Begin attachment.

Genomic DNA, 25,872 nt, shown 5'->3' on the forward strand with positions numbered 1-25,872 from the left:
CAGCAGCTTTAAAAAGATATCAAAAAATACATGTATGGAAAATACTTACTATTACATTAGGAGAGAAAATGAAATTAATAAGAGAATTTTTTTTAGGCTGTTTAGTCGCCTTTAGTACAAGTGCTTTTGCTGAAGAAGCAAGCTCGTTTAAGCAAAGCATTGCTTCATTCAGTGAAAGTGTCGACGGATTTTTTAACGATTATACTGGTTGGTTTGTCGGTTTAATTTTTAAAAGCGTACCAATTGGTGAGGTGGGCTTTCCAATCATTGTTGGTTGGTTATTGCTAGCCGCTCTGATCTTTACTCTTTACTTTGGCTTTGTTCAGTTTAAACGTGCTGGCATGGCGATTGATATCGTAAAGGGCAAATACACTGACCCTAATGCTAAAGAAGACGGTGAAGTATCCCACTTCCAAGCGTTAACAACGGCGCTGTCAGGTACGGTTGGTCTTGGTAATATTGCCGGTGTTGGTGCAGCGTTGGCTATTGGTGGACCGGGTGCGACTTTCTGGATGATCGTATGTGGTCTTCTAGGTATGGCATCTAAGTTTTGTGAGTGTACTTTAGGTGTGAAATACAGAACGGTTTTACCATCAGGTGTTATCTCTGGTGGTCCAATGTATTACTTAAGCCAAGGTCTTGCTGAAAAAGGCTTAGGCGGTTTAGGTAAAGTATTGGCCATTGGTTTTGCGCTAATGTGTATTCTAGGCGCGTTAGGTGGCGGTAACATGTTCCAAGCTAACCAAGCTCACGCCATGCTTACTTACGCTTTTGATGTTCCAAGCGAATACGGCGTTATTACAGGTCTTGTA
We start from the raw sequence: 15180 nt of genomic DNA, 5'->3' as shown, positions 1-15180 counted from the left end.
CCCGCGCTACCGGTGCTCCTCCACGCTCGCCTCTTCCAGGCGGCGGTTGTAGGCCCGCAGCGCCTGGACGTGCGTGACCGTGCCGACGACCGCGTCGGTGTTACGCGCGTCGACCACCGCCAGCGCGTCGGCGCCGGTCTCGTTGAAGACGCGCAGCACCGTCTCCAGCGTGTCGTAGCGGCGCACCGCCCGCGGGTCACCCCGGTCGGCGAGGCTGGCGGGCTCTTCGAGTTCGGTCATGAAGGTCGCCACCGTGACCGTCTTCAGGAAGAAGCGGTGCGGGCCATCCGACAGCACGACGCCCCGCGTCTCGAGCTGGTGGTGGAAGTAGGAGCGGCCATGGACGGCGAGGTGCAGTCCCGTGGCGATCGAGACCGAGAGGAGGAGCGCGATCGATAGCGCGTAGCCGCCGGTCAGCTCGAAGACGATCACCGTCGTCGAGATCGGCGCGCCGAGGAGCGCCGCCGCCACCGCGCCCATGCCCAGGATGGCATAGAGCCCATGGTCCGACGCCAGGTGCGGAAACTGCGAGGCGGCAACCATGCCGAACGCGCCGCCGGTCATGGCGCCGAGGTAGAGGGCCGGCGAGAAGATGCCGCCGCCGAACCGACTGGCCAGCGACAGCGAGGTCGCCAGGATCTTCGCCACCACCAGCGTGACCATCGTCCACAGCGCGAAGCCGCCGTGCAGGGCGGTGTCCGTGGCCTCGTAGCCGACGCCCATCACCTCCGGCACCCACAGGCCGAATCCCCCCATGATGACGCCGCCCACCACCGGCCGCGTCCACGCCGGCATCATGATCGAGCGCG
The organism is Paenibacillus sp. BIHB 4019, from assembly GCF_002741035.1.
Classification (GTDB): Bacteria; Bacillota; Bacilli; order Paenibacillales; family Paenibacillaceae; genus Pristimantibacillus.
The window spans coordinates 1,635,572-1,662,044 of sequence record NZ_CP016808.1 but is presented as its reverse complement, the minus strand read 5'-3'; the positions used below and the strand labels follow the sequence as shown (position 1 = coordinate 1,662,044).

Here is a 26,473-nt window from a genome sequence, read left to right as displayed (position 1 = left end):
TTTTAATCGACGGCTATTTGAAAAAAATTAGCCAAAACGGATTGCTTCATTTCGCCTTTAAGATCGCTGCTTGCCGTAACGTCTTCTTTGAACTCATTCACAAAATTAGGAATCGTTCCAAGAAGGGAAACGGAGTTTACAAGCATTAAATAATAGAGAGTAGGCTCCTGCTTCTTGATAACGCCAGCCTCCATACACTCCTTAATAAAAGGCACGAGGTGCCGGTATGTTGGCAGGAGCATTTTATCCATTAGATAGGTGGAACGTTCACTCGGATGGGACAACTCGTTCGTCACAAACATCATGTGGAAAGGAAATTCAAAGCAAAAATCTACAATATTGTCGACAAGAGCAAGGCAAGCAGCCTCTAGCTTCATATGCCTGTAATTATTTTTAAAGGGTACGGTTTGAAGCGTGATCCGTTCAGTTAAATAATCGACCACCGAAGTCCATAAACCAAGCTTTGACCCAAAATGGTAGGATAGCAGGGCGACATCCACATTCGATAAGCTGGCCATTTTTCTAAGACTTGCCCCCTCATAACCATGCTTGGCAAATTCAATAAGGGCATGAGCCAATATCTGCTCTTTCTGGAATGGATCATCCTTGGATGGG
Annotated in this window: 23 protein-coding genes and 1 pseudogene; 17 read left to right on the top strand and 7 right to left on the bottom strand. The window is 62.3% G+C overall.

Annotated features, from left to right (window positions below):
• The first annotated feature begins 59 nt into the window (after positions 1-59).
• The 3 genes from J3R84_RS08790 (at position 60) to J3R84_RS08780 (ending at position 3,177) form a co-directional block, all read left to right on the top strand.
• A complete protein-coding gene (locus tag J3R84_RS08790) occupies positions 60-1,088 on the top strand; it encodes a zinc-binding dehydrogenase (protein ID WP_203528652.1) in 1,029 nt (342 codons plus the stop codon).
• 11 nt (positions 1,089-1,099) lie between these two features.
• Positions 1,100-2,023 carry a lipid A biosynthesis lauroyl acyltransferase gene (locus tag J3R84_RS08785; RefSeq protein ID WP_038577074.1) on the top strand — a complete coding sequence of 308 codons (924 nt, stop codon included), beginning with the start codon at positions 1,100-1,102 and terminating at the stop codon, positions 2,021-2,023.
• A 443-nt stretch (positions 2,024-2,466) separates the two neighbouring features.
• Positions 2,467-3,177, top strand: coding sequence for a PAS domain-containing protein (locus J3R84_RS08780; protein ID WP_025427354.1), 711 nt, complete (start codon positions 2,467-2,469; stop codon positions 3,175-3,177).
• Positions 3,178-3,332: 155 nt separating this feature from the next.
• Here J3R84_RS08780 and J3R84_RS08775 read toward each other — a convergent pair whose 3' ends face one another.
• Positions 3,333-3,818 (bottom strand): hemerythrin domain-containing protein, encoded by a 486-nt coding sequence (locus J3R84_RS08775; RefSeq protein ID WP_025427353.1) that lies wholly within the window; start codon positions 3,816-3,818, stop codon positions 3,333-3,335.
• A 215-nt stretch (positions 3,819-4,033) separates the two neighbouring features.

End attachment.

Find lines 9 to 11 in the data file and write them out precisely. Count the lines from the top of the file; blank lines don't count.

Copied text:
TTTTAATCGACGGCTATTTGAAAAAAATTAGCCAAAACGGATTGCTTCATTTCGCCTTTAAGATCGCTGCTTGCCGTAACGTCTTCTTTGAACTCATTCACAAAATTAGGAATCGTTCCAAGAAGGGAAACGGAGTTTACAAGCATTAAATAATAGAGAGTAGGCTCCTGCTTCTTGATAACGCCAGCCTCCATACACTCCTTAATAAAAGGCACGAGGTGCCGGTATGTTGGCAGGAGCATTTTATCCATTAGATAGGTGGAACGTTCACTCGGATGGGACAACTCGTTCGTCACAAACATCATGTGGAAAGGAAATTCAAAGCAAAAATCTACAATATTGTCGACAAGAGCAAGGCAAGCAGCCTCTAGCTTCATATGCCTGTAATTATTTTTAAAGGGTACGGTTTGAAGCGTGATCCGTTCAGTTAAATAATCGACCACCGAAGTCCATAAACCAAGCTTTGACCCAAAATGGTAGGATAGCAGGGCGACATCCACATTCGATAAGCTGGCCATTTTTCTAAGACTTGCCCCCTCATAACCATGCTTGGCAAATTCAATAAGGGCATGAGCCAATATCTGCTCTTTCTGGAATGGATCATCCTTGGATGGG
Annotated in this window: 23 protein-coding genes and 1 pseudogene; 17 read left to right on the top strand and 7 right to left on the bottom strand. The window is 62.3% G+C overall.

Annotated features, from left to right (window positions below):